We may also try out writing an APOLLO app, using Flex to generate some kind of funky interactive interface, rather than static HTML pages.

Radeox – Wiki Formatting Render Engine in Java

I’ve been poking around for a decent way to implement text formatting without requiring folks to know HTML. This is for use in our Workshops management app, as well as the Discussion/Review component of CAREO (and coming soon for APOLLO).

At the bare minimum, I’d like to at least translate linefeeds into br and p tags, but ideally I want to support Textile and/or Wiki formatting.

I came across Radeox, linked from the c2 wiki.

Looks like it supports Textile and Wiki formatting out of the box. Cool. Claims to be embeddable pretty easily, so I’m working up a simple WebObjects app to try it out.

UPDATE: woah. That was fast. And simple. Had it running in under 5 minutes (would have had this posted back then, but I forgot to click “Post”, and Kung Log’s been sitting patiently under a ton and a half of open windows…)
All I did was import the radeox.jar, and add one method to my component:

private String renderTextWithRadeox( String text ) {
    RenderContext context = new BaseRenderContext();
    RenderEngine engine = new BaseRenderEngine();
    return engine.render(text, context);

Also, looks like it supports only a subset of the full Wiki syntax, but way more than enough for what I need…

ALOHA Application

I’ve just bundled up the ALOHA application (version 1.3) as a MacOSX bundle, so you don’t have to go through Java Web Start to fire it up. The other added bonus is that it looks more like a “native” application, using the real live menu bar and everything!

Here’s a link to the disk image containing the application. The bundling was absolutely trival. Just fire up Jar Bundler, feed it the .jar(s) and configure it a bit. Done.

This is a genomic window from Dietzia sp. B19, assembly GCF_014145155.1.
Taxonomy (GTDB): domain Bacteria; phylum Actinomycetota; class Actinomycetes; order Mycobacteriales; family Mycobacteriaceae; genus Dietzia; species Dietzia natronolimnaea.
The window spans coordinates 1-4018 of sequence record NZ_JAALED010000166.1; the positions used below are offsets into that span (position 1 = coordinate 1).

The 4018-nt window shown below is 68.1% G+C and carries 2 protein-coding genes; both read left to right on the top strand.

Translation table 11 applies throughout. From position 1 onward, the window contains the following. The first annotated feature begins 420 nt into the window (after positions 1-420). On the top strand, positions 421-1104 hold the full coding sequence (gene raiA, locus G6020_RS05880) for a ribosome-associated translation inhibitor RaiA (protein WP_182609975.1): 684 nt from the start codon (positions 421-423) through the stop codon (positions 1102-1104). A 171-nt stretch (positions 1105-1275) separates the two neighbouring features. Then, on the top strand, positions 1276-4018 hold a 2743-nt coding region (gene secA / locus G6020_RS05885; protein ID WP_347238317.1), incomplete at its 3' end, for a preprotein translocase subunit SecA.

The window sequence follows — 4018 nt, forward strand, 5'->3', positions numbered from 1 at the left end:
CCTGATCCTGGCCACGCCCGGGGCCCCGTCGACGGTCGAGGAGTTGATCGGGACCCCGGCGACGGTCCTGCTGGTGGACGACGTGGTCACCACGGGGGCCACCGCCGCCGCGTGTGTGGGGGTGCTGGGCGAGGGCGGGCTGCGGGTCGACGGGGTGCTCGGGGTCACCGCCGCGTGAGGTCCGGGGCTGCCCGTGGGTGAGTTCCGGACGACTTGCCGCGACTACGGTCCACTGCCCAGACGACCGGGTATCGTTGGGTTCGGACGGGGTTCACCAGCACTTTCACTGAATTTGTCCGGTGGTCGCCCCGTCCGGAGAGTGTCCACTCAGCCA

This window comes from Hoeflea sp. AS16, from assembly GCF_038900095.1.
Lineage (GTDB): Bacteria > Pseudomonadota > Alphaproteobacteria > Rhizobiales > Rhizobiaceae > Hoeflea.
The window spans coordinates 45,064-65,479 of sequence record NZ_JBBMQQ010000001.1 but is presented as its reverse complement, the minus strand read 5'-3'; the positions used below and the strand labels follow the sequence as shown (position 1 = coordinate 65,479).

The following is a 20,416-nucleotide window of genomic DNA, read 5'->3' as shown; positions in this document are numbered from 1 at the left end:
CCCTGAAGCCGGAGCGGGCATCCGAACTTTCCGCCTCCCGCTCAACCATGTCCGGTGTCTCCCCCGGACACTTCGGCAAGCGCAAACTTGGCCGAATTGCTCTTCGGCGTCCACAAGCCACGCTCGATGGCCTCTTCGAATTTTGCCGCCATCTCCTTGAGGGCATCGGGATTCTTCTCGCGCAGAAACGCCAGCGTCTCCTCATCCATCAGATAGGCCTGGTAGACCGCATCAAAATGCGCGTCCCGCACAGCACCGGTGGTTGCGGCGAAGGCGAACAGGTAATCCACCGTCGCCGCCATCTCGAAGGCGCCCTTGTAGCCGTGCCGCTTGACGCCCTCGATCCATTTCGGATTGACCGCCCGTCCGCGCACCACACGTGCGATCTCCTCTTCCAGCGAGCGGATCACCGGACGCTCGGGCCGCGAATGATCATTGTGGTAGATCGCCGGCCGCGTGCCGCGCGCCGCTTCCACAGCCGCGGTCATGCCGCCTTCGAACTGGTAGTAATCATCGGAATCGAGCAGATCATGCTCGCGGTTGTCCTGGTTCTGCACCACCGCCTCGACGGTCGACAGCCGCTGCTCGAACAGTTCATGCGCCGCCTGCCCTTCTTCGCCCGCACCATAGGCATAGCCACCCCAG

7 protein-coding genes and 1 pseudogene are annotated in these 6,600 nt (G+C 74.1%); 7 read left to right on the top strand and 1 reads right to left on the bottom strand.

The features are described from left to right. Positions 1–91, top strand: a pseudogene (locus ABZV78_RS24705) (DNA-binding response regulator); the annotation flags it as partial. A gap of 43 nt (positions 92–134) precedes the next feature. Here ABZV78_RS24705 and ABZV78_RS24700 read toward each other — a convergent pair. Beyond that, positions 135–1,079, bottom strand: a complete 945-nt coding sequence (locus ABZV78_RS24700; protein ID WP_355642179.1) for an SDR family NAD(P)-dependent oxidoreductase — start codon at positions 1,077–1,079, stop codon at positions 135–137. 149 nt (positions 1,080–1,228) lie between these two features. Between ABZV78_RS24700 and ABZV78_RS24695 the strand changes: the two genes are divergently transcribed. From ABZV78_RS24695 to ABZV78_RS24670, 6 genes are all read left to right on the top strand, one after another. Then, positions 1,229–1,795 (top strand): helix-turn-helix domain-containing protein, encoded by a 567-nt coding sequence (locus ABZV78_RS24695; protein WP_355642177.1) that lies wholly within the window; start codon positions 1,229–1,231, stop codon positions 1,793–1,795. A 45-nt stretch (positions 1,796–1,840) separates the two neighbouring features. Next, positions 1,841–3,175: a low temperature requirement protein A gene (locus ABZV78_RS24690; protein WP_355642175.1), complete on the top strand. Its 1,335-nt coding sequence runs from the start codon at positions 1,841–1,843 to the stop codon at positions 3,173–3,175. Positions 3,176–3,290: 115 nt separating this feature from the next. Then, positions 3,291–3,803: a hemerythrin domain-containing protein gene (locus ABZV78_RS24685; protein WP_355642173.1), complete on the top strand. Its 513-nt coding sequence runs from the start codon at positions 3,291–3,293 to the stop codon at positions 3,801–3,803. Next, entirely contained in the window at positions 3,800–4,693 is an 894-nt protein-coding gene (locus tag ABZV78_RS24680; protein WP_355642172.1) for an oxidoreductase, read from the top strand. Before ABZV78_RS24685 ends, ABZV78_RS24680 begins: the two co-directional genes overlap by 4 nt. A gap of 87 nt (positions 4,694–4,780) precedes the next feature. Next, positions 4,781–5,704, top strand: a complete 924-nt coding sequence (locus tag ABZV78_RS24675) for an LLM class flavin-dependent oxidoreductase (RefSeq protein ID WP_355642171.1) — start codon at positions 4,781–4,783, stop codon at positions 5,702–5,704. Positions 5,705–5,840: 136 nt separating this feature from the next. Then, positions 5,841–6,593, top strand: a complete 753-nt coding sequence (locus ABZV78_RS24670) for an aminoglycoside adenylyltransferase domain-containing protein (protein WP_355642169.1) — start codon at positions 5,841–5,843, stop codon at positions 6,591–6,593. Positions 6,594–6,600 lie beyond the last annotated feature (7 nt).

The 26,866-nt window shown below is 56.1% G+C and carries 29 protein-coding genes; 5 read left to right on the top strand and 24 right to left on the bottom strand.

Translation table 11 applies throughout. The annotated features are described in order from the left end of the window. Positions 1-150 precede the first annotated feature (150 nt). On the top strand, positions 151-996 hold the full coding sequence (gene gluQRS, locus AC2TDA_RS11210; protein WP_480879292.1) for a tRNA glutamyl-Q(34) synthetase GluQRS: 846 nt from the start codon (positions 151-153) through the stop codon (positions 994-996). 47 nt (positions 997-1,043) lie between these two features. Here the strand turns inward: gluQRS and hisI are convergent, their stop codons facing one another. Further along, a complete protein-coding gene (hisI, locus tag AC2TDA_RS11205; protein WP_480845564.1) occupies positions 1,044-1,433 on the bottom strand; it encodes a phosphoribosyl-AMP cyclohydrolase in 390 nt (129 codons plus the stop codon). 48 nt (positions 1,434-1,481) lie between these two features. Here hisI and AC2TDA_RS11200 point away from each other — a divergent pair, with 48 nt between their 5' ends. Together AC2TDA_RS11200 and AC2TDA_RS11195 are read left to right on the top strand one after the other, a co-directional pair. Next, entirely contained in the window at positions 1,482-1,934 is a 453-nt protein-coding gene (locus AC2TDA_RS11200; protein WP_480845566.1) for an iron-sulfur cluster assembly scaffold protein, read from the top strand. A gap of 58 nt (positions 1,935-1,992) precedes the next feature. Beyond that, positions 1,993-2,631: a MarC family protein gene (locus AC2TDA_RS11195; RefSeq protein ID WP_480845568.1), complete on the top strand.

ALOHA 1.3 Application on MacOSX

APOLLO NMC Online Conference Presentation

King Chung Huang and Mike Mattson are presenting at the NMC online conference on Wednesday. The presentation just went live, and it’s an excellent overview of some of the thinking behind APOLLO (the next version of the CAREO software).

A brief description of the fundamental conceptual shifts we’ve made, including “Object At Center”, is provided, and King even touches a bit on some of the technical details (with cool sounding object class names, too).

APOLLO really is shaping up to be some amazingly cool stuff, and this is just the first (of many) public appearances.

Breeze Presentation Link

There are a lot of subtle inferences made during the presentation, some of which can only really be clarified with demonstrations (which will be rolled out in the next few weeks and months).

The concept of “Nodes” is pretty powerful stuff. We’re not talking about simple lists of metadata anymore, but quasi-intelligent objects/containers that can interact with other objects/containers to produce more elaborate/complex results. At a very simple level, this could be analogous to W3C DOM Nodes, which can be single objects or complex hierarchies, with a single simple interface to access and manipulate the contents.

The other cool thing that Nodes can provide (based on a defined interface to control/manipulate/access the contents) is the ability to create rich interfaces to add/edit/view/refine Nodes (and subnodes, and sub-sub-nodes, ad infinitum). Sounds kinda boring, but it boils down to providing a way to create cool, dynamic presentations of Nodes, or transporting them to other media (Node-to-DVD? Node-to-website? Node-to-LMS?), and lots of other stuff that we haven’t even thought of yet…